07. April 2016 · Comments Off on The One in Ancient Greece · Categories: NMN. Reincarnation


This narrative began with a psychic’s reading.  In her meditation the psychic sees me in a past life as a young servant girl in an ancient Greek setting.

She is wearing a long, simple garment.  Her left arm is paralyzed at an angle as though it were in a sling, and a dish of olives and grapes rests on the crook of that arm.  She is “speaking” with her other hand because she is mute.   She is also deaf.

Nevertheless she is strikingly beautiful.   A prominent man falls in love with her and takes her for himself, after which she lives a pampered life of luxury.

The psychic said that she blew it and she did not give back to the universe.

During the psychic’s vision she hears the song “Green Sleeves” in the background.

The psychic further says that I am to write a book on reincarnation presumably to give back to the universe.

That last part made no sense to me, and I dismissed it as one thing that the psychic got wrong, that is until I got nudged by out-of-the-blue forces.


I am unpacking a box of books that I had in storage.  As I pick up an old book, a little card falls out.  I am in the habit of using whatever is at hand to mark the page I am reading.

I remember this card.   This is very old.   It came with a beautiful floral arrangement from a friend of Herb’s the morning after this man came to dinner.

Now that whole evening comes rushing back.

Herb and I have been married for a few months.   As he often does, he calls me before he leaves the office.

Darling, what are our plans for dinner?

We’re having a cozy dinner at home.   I made his favorite chicken breasts flambe̕  in cognac.   This is a dish I concocted just for him.

I have someone here who just came in from California.   He’s an old friend who’s dying to meet you.   Can I bring him home for dinner?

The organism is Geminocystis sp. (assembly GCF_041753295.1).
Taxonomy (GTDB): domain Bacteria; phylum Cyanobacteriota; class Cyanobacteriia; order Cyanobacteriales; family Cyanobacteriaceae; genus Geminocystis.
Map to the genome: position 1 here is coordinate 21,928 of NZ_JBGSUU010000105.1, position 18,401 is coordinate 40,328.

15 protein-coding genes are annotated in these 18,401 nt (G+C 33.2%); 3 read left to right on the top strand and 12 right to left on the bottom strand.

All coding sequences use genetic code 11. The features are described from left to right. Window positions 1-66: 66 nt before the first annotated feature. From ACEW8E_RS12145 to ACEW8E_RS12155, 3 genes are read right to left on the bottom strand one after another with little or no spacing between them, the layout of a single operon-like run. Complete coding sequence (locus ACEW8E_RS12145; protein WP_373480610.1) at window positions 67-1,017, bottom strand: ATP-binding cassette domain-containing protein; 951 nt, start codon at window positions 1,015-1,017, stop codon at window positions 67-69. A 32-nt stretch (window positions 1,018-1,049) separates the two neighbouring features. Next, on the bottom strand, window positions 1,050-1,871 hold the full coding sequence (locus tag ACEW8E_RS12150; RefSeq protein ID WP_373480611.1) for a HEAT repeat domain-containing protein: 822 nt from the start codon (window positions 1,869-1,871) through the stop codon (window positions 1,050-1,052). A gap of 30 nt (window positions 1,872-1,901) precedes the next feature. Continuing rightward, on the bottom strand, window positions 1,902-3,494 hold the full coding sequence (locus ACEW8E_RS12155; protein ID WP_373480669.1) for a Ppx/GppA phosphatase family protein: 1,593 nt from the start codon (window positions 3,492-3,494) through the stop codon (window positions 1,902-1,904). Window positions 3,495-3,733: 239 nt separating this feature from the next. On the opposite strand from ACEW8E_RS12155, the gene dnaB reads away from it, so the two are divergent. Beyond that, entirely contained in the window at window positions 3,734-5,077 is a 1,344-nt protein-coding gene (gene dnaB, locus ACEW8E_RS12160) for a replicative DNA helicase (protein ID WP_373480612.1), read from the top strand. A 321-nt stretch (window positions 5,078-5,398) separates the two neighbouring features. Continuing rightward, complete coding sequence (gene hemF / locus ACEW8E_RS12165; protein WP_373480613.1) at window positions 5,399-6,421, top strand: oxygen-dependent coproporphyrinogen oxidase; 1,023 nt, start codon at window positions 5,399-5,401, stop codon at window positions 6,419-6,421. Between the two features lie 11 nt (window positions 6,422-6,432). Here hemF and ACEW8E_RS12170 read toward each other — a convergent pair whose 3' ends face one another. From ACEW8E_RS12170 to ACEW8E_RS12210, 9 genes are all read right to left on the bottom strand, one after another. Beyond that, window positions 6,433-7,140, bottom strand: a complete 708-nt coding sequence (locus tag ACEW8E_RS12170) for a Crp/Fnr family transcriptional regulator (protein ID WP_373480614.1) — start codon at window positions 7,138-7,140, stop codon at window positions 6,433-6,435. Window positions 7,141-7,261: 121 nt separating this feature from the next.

Of course!

From the moment they walk in the door I see that Herb and Lou are close as brothers.   I know that a few years before I came to New York Herb had spent some months in California.   But Herb and I didn’t talk much about the past.  I have never heard of Lou.

The thing is I still don’t know who he is.  I know his name because I see it on this little card.   I have completely forgotten about him until now.

I remember that Lou immediately wants to know everything about Herb and me.  People are still telling the story of how we got married, no doubt embellishing things a bit, and Lou says he is fascinated.

He is so genuinely enthusiastic, as though ours is the love story he thought he’d never see in this day and age, that I don’t mind the very personal questions he asks.

Soon the three of us are talking about how it is with women and men, what is love and kinds of love, what is happiness, what is true and what is possible.   I haven’t been in a philosophical jam session like this since college.

Lou is talkative and exuberant all through dinner and I know it can’t be the wine or the cognac in the chicken.